27th April 2020, 12:50 | rfl
The RFL today urges the Rugby League community to join Betfred Super League and Championship stars in supporting a new initiative from Community Integrated Care, the partners of the Learning Disability Super League.
As Lockdown makes Britain a nation of DIY hairstylists, Communiy Integrated Care are encouraging people to donate the money they would have spent at the barbers or salon to the #CareWithHair challenge, to change the lives of people at the frontlines of this crisis.
The challenge has been launched by a host of leading Rugby League stars, such as Peter Mata’utia (Castleford Tigers), Willie Isa (Wigan Warriors), Danny Walker (Warrington Wolves) and the Chapelhow twins of the Widnes Vikings, Ted and James - as well as the former Great Britain forward and now Sky Sports host Terry O’Connor.
John Hughes, the Director of Partnerships and Communities at Community Integrated Care, explained: “By encouraging people to share their lockdown looks on social media and challenging their friends or family to follow suit, it aims to raise thousands for frontline care workers and services at this difficult time.
“Our charity supports many people in the Rugby League heartlands who are the most susceptible to the impact of COVID-19. Self-isolation has had a significant impact on the wellbeing of the people we support. For our care workers, this is also a very emotionally and physically demanding time.
“Whether you’re cropping with clippers, fixing your fringe or daring to dye, every penny raised from the #CareWithHair campaign will support the wellbeing of these everyday heroes, as well as the people in our care, at what may be the most testing time of their lives.
“The support of our friends in Rugby League is invaluable and we hope that many supporters also give this appeal their backing too. Your donation will change the lives of thousands of people and make a big difference to this incredible charity during the biggest health crisis of a generation.”
Ralph Rimmer, the RFL Chief Executive, said: “Community Integrated Care have been outstanding partners for the sport and played a crucial part in the development of the Learning Disability Super League, which has been such an uplifting success story over the last couple of years.
“For the moment the LDSL is suspended – and as with all our other competitions, while I know that will be hugely be frustrating for all the players and volunteers, we have to do the right thing for public health, and work towards ensuring it makes even more of an impact when Rugby League resumes.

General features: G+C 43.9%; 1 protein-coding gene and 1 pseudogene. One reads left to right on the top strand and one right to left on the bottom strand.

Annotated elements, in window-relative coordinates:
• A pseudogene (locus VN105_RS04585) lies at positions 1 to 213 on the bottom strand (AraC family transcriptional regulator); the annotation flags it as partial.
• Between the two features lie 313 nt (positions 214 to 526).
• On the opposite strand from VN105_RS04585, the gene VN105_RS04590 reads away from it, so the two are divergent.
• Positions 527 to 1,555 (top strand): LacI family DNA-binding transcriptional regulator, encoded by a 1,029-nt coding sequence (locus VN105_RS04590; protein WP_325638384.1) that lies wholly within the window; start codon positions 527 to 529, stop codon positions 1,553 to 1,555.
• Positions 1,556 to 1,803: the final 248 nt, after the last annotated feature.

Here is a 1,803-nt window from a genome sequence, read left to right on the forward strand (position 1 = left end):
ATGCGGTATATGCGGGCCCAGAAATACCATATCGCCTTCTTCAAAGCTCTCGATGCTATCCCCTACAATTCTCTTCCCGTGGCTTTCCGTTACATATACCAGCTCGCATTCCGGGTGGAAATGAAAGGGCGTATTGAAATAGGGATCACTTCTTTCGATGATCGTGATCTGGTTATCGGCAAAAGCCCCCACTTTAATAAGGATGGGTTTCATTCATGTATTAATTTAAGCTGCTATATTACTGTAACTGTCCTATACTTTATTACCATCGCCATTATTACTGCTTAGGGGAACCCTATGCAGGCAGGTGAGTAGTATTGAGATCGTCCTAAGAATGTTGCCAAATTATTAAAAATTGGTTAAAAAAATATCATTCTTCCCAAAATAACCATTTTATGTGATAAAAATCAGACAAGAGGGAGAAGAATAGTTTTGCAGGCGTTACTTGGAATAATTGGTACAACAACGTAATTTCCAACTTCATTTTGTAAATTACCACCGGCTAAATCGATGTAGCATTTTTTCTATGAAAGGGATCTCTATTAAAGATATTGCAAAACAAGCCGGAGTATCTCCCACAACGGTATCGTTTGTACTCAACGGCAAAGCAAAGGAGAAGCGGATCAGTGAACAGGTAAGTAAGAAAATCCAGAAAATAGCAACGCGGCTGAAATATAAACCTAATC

“We congratulate the charity on this important initiative, and it’s great to see that Rugby League people are already getting behind it.”
Terry O’Connor, Ambassador for Community Integrated Care, added: “I’m proud to help kick off this campaign. Having worked with the charity for some time now, I know that Community Integrated Care is an incredible organisation, so it’s fantastic to see the sport of Rugby League get behind it at this difficult time. The charity is doing everything in its power to keep the people safe, happy and well, and to care for their carers who are working tirelessly right now.
“At a time when lots of us are fixing our own hair, this is a great way to give back, have fun and make a real difference. Please get involved!”
Community Integrated Care is the biggest care provider in Rugby League’s traditional heartlands, supporting thousands of people who have learning disabilities, dementia, autism and mental health concerns. The charity is the Social Care Partner of the RFL and has helped to develop a number of pioneering projects with the sport – including the Learning Disability Super League.
This fundraising comes at an important moment for the charity, which has already invested more than £2 million in protecting the health of its people and responding to the challenges of COVID-19.
This appeal will fund a range of vital resources to help the 4000 people that the charity cares for cope with the many challenges of self-isolation, including activity packs, calming sensory equipment and technology to stay in touch with loved ones. The charity is also hoping to create ‘comfort kits’, to support the wellbeing of their 6500 strong workforce who are working tirelessly at this testing time.